Bopanna calls for Indo-Pak tennis
Indian tennis ace Rohan Bopanna used a visit to Pakistan today to call for cross-border tennis in a bid to raise the profile of a sport overshadowed by cricket in south Asia.sports Updated: Dec 15, 2011 21:12 IST
Indian tennis ace Rohan Bopanna used a visit to Pakistan on Thursday to call for cross-border tennis in a bid to raise the profile of a sport overshadowed by cricket in south Asia.
The 31-year-old from Bangalore travelled to Pakistan to attend the wedding of his former Pakistani doubles partner Aisam-ul Haq Qureshi this week.
"It's nice to be in Pakistan and I hope we resume tennis between the two countries which in turn would increase interest in the sport in both the countries," Bopanna told reporters after playing a practice game in Lahore.
Indian-Pakistan sporting ties ended with the 2008 terror attacks on Mumbai, where Islamist gunmen killed 166 in a 60-hour killing spree that Pakistan later admitted was plotted at least partly on its soil.
Bopanna and Qureshi, who doubled up in 2007 and shot to fame by finishing as runners up in last year's US open, have been poster boys for Indian-Pakistani rapprochement at a time of deep suspicion between the nuclear-armed rivals.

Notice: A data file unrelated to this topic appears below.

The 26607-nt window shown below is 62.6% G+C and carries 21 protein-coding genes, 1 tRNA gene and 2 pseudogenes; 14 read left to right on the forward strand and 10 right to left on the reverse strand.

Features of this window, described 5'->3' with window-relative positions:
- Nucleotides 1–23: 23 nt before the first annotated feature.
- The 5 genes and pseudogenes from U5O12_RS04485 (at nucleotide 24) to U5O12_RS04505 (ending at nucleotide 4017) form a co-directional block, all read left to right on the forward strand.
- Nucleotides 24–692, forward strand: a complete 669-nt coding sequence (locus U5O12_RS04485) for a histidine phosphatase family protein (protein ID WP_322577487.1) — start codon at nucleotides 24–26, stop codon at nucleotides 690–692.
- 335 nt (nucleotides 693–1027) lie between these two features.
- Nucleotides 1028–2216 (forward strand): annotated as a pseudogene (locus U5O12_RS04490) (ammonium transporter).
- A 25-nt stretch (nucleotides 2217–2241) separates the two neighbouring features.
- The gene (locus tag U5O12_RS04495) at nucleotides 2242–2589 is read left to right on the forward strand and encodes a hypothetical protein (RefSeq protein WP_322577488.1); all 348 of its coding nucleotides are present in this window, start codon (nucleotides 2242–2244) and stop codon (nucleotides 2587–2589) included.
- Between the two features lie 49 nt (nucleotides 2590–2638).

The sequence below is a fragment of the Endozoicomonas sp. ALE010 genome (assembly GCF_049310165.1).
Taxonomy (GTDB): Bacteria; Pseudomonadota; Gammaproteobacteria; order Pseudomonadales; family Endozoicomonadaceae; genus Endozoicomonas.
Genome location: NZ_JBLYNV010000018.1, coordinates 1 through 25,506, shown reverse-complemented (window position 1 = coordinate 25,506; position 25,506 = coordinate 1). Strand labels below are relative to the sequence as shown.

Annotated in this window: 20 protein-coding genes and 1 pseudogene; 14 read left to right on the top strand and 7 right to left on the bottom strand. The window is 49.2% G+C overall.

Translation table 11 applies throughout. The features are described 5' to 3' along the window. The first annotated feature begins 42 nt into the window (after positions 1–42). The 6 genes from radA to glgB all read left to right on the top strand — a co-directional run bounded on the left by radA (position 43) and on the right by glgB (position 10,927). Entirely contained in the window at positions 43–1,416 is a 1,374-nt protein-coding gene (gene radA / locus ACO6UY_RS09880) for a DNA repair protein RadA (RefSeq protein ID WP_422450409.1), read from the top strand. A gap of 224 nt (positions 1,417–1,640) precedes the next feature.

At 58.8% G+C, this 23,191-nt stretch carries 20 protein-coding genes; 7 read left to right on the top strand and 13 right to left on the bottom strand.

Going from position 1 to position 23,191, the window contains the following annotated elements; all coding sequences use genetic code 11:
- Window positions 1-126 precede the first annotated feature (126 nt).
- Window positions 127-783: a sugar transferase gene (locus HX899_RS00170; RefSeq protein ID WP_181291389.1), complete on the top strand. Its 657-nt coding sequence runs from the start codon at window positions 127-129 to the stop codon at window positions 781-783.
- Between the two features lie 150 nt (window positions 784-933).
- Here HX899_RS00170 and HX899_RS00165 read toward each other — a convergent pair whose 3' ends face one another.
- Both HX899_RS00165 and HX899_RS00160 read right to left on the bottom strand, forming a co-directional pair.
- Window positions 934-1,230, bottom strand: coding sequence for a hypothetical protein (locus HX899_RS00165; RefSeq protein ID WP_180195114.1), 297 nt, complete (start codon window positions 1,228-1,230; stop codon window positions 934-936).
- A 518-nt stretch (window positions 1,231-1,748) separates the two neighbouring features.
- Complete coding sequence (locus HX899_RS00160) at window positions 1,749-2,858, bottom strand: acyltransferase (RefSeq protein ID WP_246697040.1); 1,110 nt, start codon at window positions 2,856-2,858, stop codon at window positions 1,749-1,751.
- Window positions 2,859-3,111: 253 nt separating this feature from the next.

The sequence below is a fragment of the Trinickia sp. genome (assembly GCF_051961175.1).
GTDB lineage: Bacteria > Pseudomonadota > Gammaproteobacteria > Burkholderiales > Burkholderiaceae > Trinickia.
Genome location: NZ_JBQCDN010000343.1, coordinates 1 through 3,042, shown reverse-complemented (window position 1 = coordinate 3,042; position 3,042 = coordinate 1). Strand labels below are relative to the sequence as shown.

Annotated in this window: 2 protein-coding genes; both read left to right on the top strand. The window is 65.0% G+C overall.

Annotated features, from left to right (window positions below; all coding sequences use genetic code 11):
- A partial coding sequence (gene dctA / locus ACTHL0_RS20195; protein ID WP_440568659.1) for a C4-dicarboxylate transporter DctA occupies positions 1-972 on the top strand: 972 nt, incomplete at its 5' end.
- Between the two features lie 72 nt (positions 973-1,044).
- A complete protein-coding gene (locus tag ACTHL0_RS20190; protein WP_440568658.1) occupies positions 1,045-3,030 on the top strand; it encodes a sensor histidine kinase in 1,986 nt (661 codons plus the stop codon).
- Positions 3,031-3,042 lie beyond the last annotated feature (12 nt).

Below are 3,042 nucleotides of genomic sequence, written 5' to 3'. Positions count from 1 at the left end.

Last month the pair parted ways as Bopanna wanted to find an Indian partner in a bid to qualify for next year's London Olympics.
"We are good friends and will remain good friends," said Bopanna. "I am here to attend his wedding and am very happy at that."
Dubbed the "Indo-Pak express", the duo actively promoted India-Pakistan rapprochement and even offered to play tennis over the border, which has a history of warfare and political tension.
Bopanna said they were still waiting for permission for the "peace match."
"We offered to play a match at the Wagah border and wrote letters to both governments, but we still await clearance," said Bopanna.
A recent thaw in relations and a resumption of the tenuous peace process earlier this year has raised hopes that direct sports matches can resume, notably in India and Pakistan's twin obsession of cricket.